A pan of gold
I feed the rosary of a narrow tail
between finger and thumb, and we chat in bed:
sweat rivering off us in chills as we gulp
Diet Pepsi to replace what’s been lost; laugh
about the nuisance we’ll be to my neighbours.
You listen to motorbikes, whistling, outside;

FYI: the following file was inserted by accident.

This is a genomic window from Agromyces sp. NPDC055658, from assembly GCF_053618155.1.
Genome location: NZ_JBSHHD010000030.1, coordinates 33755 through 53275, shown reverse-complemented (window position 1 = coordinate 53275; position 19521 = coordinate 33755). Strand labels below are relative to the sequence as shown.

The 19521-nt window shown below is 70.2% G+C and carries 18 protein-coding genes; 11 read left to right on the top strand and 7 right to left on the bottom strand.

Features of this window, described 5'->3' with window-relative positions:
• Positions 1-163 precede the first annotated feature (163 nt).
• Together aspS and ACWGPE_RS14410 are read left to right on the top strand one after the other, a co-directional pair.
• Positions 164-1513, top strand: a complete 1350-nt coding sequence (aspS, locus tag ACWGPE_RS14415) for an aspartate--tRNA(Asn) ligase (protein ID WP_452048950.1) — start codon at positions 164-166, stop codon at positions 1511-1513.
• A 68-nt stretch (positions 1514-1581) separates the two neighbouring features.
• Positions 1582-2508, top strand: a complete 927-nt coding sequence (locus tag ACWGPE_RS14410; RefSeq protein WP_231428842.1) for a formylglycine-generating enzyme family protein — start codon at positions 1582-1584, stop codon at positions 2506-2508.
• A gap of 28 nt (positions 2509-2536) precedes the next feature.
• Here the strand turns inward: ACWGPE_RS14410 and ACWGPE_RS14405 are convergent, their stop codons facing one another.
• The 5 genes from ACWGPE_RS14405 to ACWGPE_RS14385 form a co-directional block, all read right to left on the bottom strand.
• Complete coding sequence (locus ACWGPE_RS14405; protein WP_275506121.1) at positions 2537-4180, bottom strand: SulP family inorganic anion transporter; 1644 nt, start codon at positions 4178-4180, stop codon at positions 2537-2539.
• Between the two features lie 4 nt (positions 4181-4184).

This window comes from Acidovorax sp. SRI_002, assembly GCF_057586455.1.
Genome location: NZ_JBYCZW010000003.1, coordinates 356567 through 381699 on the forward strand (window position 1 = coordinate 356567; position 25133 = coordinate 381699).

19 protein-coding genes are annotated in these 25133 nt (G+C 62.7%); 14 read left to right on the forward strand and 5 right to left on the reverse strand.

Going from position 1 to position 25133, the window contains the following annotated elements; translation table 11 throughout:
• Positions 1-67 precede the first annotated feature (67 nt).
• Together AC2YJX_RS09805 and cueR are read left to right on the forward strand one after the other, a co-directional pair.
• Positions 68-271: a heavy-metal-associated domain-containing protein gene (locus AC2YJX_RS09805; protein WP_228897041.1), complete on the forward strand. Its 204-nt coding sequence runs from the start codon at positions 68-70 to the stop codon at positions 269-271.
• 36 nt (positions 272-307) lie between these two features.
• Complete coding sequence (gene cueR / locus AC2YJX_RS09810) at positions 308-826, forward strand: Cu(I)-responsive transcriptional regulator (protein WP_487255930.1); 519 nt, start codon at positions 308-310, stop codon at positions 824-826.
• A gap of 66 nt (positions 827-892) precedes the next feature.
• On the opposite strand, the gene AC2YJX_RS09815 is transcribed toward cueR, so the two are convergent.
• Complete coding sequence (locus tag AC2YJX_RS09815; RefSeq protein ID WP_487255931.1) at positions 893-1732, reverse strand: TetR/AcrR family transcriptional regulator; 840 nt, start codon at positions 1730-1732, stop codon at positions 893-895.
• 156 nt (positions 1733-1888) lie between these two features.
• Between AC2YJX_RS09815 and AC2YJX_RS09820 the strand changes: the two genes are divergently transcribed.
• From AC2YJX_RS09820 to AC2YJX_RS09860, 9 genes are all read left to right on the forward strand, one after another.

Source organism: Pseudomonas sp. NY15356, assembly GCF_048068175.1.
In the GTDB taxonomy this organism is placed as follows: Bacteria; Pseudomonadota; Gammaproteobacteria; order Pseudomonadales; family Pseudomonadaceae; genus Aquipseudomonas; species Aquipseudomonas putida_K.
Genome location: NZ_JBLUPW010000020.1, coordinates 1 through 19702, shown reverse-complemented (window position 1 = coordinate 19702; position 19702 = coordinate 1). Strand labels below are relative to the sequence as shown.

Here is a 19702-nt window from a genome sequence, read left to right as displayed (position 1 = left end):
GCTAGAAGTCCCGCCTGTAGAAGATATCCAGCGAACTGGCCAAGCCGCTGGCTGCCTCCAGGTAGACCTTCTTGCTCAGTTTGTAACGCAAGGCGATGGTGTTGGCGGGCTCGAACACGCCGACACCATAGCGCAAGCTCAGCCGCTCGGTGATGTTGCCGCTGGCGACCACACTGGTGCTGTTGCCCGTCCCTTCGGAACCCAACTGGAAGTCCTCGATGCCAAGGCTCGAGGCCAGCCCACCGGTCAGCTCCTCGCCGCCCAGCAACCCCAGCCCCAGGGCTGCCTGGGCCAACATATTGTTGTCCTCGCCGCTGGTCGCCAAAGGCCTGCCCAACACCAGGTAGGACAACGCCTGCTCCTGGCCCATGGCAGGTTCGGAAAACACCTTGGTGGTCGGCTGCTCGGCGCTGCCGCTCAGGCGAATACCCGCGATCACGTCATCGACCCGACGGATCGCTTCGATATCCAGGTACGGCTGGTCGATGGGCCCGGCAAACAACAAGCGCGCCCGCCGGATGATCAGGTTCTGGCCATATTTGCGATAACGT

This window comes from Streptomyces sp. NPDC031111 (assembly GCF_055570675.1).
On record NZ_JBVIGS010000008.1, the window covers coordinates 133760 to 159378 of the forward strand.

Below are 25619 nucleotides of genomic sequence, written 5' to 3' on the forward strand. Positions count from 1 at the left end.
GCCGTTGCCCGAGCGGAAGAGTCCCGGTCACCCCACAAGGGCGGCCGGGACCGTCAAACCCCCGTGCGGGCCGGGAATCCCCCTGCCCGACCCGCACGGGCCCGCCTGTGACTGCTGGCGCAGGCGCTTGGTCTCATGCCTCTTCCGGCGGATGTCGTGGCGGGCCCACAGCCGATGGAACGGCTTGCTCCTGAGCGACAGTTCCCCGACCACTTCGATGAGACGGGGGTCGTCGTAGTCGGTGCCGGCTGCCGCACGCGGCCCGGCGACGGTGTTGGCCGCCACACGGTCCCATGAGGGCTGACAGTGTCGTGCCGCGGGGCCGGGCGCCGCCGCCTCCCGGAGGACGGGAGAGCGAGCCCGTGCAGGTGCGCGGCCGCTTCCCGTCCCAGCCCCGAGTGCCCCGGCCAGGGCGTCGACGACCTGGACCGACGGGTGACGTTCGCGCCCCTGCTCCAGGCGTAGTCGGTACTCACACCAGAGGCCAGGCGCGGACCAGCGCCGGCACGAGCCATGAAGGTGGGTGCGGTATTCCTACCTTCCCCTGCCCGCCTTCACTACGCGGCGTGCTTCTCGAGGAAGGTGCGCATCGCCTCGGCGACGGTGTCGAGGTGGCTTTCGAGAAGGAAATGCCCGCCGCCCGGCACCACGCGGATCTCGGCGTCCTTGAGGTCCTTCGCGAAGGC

a thin, slatted light on the wall behind you,
a look on your face no poem could improve.
We talk as if all this were already yours –
heads full of plans for a time when it will be.
Do I really love you, you ask me again,
looking for the one rock in a pan of gold,
for whatever has more currency than ‘yes’.
I kiss you, and lighting your eyes like votives,
put devotion in the space fear leaves behind.